Inside the ethics committee. 2/4.
- Bakewell, Joan.
About this work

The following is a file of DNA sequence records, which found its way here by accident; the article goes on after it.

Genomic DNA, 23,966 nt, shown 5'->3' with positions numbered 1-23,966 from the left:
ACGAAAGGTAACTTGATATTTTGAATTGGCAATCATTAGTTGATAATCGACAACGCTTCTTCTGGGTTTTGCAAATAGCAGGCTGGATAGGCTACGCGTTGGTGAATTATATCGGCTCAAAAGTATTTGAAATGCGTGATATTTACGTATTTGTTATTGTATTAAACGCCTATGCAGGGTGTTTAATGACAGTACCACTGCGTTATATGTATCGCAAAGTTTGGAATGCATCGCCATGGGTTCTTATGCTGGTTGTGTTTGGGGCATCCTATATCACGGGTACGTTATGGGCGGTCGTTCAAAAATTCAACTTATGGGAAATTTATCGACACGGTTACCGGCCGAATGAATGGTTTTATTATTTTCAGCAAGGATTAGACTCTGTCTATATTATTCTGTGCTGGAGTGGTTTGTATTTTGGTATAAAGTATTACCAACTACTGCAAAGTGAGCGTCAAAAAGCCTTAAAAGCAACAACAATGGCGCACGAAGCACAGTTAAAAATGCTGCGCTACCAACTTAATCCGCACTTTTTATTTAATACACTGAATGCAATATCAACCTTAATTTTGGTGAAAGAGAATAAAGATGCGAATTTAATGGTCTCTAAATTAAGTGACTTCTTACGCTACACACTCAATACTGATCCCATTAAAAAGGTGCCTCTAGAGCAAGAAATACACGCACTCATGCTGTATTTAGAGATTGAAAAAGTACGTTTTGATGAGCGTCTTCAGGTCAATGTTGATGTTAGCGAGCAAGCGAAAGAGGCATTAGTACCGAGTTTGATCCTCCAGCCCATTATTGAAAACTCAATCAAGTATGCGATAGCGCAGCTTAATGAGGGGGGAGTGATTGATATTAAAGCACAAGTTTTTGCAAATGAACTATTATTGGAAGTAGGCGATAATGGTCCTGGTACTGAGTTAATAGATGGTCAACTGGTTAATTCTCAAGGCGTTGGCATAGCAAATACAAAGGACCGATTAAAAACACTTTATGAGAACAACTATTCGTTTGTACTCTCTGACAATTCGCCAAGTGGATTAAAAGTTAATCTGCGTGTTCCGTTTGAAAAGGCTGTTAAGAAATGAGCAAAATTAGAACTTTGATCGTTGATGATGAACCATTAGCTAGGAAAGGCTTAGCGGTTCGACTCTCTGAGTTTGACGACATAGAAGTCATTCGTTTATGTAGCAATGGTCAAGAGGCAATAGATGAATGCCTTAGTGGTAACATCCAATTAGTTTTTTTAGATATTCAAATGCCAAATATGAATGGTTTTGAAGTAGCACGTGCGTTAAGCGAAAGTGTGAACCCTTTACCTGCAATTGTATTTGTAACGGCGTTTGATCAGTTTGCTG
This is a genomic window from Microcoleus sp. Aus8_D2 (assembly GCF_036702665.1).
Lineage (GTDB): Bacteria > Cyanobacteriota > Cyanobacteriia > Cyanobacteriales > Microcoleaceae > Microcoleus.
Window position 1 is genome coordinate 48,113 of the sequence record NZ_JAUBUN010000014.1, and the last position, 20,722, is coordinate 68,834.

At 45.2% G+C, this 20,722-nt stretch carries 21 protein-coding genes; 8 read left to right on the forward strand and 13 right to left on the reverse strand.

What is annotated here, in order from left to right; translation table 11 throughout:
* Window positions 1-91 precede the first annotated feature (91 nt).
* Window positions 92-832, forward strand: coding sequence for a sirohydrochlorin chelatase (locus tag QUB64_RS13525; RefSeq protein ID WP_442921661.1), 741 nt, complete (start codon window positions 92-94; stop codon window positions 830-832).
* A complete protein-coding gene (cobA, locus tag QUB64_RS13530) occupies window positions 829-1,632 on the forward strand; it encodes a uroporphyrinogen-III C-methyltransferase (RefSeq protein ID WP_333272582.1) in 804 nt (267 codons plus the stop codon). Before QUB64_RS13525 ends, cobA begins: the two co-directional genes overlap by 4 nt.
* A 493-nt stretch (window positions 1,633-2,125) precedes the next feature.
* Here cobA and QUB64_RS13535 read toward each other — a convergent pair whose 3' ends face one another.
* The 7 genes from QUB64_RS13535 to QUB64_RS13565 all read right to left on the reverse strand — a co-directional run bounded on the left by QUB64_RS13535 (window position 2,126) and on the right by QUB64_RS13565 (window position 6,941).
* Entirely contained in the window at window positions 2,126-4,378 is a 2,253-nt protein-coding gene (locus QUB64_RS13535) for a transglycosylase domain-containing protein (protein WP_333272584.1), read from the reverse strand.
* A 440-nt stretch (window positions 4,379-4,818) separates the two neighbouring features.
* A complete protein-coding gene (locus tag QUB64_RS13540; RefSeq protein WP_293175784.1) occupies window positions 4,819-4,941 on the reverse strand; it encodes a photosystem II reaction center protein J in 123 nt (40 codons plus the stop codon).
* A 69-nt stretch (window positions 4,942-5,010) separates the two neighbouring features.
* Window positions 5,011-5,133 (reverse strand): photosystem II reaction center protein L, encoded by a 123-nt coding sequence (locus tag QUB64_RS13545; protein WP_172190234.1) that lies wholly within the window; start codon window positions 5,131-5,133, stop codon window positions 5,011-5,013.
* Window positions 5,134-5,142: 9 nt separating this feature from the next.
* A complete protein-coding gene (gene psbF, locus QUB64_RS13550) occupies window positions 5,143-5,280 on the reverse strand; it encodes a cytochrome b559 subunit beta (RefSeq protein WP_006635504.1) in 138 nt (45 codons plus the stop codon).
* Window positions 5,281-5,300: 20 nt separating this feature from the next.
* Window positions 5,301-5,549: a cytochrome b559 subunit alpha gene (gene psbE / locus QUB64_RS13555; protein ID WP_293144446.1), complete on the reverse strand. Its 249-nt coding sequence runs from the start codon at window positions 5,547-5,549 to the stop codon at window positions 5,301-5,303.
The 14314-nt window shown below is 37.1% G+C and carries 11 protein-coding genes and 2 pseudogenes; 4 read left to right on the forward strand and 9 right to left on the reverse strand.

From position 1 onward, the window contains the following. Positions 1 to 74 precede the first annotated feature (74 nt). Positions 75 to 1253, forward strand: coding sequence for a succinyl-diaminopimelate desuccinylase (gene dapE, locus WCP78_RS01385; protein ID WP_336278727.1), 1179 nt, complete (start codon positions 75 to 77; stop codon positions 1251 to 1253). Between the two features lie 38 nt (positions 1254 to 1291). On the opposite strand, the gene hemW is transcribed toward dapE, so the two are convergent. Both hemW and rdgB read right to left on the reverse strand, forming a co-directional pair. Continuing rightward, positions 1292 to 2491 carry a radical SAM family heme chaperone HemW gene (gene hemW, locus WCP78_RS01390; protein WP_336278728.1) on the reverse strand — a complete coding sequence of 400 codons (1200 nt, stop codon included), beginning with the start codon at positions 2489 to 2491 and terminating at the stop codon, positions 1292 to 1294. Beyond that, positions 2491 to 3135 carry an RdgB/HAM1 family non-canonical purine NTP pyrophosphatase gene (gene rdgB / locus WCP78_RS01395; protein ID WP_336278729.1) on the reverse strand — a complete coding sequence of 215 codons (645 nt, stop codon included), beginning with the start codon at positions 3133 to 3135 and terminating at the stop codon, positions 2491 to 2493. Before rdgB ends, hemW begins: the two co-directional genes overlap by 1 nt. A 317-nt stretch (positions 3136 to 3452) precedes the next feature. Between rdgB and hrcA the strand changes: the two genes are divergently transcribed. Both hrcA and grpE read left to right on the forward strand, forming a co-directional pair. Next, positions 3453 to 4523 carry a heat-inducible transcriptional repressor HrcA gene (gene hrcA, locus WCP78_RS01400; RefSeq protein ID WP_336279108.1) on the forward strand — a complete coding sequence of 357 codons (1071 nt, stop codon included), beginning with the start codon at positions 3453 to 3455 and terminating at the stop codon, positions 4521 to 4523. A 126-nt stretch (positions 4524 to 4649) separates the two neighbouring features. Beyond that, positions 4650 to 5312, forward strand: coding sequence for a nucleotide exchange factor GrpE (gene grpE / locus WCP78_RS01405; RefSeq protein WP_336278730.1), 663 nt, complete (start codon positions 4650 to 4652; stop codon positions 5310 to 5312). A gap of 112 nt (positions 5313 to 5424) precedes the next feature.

Radio documentary presented by Joan Bakewell about ethical dilemmas, discussed with the help of a panel. In this episode medical judgement is at odds with religious faith. Ahmed Khan, who is 75 years old and a devout Muslim, has a heart attack and spends five months in hospital most of it in intensive care. He has serious complications and organ failures, but in between he rallies and appears to improve at times and is placed in a normal ward. After more serious complications there are conflicting views amongst the medical team as to whether he should return to intensive care, but he is readmitted. Mr. Khan's situation is now considered by the studio panel which consists of Dr. Andrew Gartle, a consultant in critical care and the former chair of the Clinical Ethics Committee at Imperial College Healthcare NHS Trust, and Ayesha Ahmad, a member of the Clinical Ethics Committee at Great Ormond Street Hospital focusing on religion and culture. Joan Bakewell asks why the medical team would be in two minds about this decision and a discussion follows over the purpose of intensive care and what physicians try to achieve there. They then look at Mr. Khan's case and discuss whether he is dying. The medical team discuss with the family whether they can start limiting treatment, but the family want treatment to continue and see Mr. Khan's life as being in god's hands. Mr. Khan cannot communicate meaningfully with the medical team so they now need to make the best informed choices in discussion with the family. They still want to limit treatment but the family disagrees and feels they're best placed to judge this. The programme returns to the panel and brings in Mufti Mohammed Zubair Butt, an Islamic scholar and Muslim chaplin at Leeds Teaching Hospitals. He talks about Islamic beliefs concerning the end of life, and the legal and medical definition of treatment in Islam. What he says suggests that, in this case, the doctors are right. After seven months Mr Khan is now in his third stay in intensive care and the doctors still want to limit treatment as it is causing him pain. However, the family disagree and see the suffering differently because of their faith. The doctor contacted the Clinical Ethics Committee for their advice. The panel discuss this situation, along with financial and legal matters, and suffering. Joan Bakewell asks whether a life sustained by machines is a life which is then discussed from religious and medical points of view. The panel are asked what they would decide if they were on the Ethics Committee. The actual Clinical Ethics Committee advised the medical staff either to decide to limit his treatment within two weeks, or go to court to decide. However, some months later, long after the deadline, despite the medical team actively keeping him alive, his condition deteriorated further. Mr Khan eventually stopped responding and passed away after a short cardiac arrest from which it had been agreed he wouldn't be resuscitated. In total he was in hospital for ten months, nine in intensive care. Without intervention he would have died much earlier.